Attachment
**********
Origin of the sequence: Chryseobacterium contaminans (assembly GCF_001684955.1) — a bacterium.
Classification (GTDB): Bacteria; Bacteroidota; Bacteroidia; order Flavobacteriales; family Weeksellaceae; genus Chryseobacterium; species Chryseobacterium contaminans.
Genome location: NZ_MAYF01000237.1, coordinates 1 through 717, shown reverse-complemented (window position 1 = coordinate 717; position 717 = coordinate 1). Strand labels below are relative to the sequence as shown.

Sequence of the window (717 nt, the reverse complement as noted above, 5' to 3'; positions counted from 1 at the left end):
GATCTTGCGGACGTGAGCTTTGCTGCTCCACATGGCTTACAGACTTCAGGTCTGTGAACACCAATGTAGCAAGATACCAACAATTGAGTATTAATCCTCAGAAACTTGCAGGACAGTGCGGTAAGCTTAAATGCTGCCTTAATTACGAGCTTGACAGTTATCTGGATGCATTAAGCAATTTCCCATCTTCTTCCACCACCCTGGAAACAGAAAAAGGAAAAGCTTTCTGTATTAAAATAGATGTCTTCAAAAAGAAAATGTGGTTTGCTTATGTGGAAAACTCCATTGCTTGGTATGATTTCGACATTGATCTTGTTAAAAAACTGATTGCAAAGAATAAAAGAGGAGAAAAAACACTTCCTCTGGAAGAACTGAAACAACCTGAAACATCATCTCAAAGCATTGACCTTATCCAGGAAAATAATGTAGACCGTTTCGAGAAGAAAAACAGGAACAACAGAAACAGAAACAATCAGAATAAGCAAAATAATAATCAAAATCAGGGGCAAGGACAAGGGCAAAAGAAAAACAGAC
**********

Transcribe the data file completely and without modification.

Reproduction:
Origin of the sequence: Chryseobacterium contaminans (assembly GCF_001684955.1) — a bacterium.
Classification (GTDB): Bacteria; Bacteroidota; Bacteroidia; order Flavobacteriales; family Weeksellaceae; genus Chryseobacterium; species Chryseobacterium contaminans.
Genome location: NZ_MAYF01000237.1, coordinates 1 through 717, shown reverse-complemented (window position 1 = coordinate 717; position 717 = coordinate 1). Strand labels below are relative to the sequence as shown.

Sequence of the window (717 nt, the reverse complement as noted above, 5' to 3'; positions counted from 1 at the left end):
GATCTTGCGGACGTGAGCTTTGCTGCTCCACATGGCTTACAGACTTCAGGTCTGTGAACACCAATGTAGCAAGATACCAACAATTGAGTATTAATCCTCAGAAACTTGCAGGACAGTGCGGTAAGCTTAAATGCTGCCTTAATTACGAGCTTGACAGTTATCTGGATGCATTAAGCAATTTCCCATCTTCTTCCACCACCCTGGAAACAGAAAAAGGAAAAGCTTTCTGTATTAAAATAGATGTCTTCAAAAAGAAAATGTGGTTTGCTTATGTGGAAAACTCCATTGCTTGGTATGATTTCGACATTGATCTTGTTAAAAAACTGATTGCAAAGAATAAAAGAGGAGAAAAAACACTTCCTCTGGAAGAACTGAAACAACCTGAAACATCATCTCAAAGCATTGACCTTATCCAGGAAAATAATGTAGACCGTTTCGAGAAGAAAAACAGGAACAACAGAAACAGAAACAATCAGAATAAGCAAAATAATAATCAAAATCAGGGGCAAGGACAAGGGCAAAAGAAAAACAGAC